Competition is a prominent topic of discussion among academics and practitioners; yet the relevant literatures in management and psychology lack a consistent definition to describe this phenomenon. Consequently, much of the mixed results concerning competition's impact on attitudes and performance might be due to conceptual differences about the construct. A survey administered in a laboratory setting demonstrated individuals perceive different types of competition, and these different types had different impacts on attitudes and behavior. One type of competition identified here, the opportunity for informal competition, draws from a vast literature in social psychology—using social comparisons to evaluate performance. These results support broadening the definition of competition and expanding future research investigation efforts. Informal social competition can potentially benefit efforts to effectively direct and enhance motivation.
Modern organizational forms are subject to isomorphic processes (Di Maggio & Powell, 1983) that create a narrow range of organizational types. These types dominate…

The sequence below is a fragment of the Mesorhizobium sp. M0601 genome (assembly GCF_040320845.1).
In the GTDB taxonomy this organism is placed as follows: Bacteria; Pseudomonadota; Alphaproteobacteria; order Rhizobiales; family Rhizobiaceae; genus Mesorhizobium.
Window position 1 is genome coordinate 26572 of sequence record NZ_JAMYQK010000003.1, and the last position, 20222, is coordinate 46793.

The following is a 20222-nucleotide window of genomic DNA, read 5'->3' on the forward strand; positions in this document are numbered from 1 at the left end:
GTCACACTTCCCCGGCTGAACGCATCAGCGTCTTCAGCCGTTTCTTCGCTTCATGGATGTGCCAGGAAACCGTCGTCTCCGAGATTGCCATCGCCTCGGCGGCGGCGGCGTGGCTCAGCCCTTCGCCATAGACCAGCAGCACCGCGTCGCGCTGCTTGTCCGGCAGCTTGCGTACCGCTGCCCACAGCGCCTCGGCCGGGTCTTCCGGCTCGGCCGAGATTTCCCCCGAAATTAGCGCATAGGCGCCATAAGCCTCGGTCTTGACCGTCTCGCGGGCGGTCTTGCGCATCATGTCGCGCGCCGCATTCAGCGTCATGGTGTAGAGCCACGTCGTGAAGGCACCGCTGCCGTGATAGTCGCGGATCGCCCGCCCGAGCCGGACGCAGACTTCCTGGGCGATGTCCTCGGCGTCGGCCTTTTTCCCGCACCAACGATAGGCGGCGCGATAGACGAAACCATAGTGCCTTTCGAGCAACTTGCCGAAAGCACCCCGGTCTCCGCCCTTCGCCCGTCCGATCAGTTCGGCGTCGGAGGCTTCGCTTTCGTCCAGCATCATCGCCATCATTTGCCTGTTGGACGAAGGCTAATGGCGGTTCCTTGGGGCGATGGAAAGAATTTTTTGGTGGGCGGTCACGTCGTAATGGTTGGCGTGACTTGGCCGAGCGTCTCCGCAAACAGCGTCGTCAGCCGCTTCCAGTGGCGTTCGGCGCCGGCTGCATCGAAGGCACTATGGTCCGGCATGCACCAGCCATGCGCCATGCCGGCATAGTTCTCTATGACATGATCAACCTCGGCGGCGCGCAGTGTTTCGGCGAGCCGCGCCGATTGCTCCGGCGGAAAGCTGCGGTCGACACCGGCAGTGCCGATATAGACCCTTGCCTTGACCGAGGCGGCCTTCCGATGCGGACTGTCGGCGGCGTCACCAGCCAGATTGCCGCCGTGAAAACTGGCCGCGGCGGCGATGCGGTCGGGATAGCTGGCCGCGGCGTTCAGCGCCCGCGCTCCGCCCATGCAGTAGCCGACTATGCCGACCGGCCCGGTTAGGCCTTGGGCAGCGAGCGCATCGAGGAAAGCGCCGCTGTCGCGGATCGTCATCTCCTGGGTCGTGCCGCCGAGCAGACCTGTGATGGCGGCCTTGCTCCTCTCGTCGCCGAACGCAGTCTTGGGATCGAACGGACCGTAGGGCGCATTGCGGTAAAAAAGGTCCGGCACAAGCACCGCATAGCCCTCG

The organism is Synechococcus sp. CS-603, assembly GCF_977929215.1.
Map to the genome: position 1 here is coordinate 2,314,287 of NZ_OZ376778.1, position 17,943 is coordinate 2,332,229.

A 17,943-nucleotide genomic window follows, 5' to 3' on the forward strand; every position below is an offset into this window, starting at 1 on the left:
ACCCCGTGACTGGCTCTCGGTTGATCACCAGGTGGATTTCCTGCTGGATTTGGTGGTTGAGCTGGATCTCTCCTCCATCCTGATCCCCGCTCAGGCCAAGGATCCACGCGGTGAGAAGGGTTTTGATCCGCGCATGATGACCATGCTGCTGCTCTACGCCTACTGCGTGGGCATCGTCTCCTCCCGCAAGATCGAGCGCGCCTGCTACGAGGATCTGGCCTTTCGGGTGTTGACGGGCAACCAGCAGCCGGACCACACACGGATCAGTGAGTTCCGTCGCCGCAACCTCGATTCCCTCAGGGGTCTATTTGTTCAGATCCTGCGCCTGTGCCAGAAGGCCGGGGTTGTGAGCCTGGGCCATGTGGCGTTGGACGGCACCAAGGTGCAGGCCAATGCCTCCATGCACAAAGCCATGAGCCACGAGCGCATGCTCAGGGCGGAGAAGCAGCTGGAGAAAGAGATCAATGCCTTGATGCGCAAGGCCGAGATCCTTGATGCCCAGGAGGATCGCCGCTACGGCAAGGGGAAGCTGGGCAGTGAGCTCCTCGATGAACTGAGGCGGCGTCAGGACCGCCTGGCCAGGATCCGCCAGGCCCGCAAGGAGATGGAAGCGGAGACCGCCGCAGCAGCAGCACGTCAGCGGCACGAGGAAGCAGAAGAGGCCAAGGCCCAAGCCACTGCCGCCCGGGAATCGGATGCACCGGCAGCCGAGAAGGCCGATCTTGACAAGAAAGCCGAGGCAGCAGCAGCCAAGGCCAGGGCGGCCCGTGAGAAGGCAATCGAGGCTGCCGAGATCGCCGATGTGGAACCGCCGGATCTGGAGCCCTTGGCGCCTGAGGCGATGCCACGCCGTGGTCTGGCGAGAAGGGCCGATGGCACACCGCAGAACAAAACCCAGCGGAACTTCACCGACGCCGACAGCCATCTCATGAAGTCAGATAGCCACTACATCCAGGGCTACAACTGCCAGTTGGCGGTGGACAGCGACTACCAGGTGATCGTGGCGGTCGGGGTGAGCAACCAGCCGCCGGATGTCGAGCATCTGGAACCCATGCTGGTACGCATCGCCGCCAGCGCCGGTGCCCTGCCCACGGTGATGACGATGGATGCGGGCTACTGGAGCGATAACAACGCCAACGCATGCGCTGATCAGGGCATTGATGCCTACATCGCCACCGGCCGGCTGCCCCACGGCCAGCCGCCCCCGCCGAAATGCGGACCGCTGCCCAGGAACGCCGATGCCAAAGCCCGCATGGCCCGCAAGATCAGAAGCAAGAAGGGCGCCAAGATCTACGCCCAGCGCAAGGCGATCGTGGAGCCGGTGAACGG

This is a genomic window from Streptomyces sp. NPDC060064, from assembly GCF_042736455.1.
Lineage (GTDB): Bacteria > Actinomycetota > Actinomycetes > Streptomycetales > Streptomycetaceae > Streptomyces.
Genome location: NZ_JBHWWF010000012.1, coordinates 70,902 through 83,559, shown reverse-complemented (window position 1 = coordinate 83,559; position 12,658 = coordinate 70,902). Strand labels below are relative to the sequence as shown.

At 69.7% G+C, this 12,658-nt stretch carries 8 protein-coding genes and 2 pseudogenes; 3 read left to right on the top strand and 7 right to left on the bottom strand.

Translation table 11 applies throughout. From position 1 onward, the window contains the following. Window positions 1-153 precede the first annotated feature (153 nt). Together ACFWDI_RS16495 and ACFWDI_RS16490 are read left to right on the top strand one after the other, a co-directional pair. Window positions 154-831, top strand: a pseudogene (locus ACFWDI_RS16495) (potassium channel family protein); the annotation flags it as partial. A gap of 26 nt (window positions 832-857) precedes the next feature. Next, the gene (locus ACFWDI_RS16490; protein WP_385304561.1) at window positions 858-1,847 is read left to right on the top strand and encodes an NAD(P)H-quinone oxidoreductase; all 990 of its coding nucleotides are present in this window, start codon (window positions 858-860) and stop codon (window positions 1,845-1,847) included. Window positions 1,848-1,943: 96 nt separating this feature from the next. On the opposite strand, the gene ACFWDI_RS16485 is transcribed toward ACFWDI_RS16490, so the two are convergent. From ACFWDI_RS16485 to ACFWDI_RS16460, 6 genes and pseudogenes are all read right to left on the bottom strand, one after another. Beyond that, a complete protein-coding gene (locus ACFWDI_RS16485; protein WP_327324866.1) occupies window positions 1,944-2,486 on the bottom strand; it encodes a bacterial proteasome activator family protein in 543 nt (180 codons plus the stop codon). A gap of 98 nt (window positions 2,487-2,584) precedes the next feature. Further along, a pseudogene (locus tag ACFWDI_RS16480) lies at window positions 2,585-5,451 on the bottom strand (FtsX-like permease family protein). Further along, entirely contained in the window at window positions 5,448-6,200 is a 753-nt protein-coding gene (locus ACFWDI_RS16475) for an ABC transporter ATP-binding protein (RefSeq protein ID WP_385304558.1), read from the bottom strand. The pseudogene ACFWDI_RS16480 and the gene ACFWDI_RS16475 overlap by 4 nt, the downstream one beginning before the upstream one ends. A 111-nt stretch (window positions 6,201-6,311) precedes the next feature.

Modern organizational forms are subject to isomorphic processes (Di Maggio & Powell, 1983) that create a narrow range of organizational types. These types dominate discussion in the management literature, creating the impression that they represent the proper, advanced way to organize. As a consequence, critical scholars are calling for management research and education to become committed to praxis, “the ongoing construction of social arrangements that are conducive to the flourishing (our emphasis) of the human condition” (Prasad & Caproni, 1997, p. 288). According to this view, researchers should seek to generate knowledge of alternative social forms that provide options to organizational leaders. This chapter represents our attempt to do so.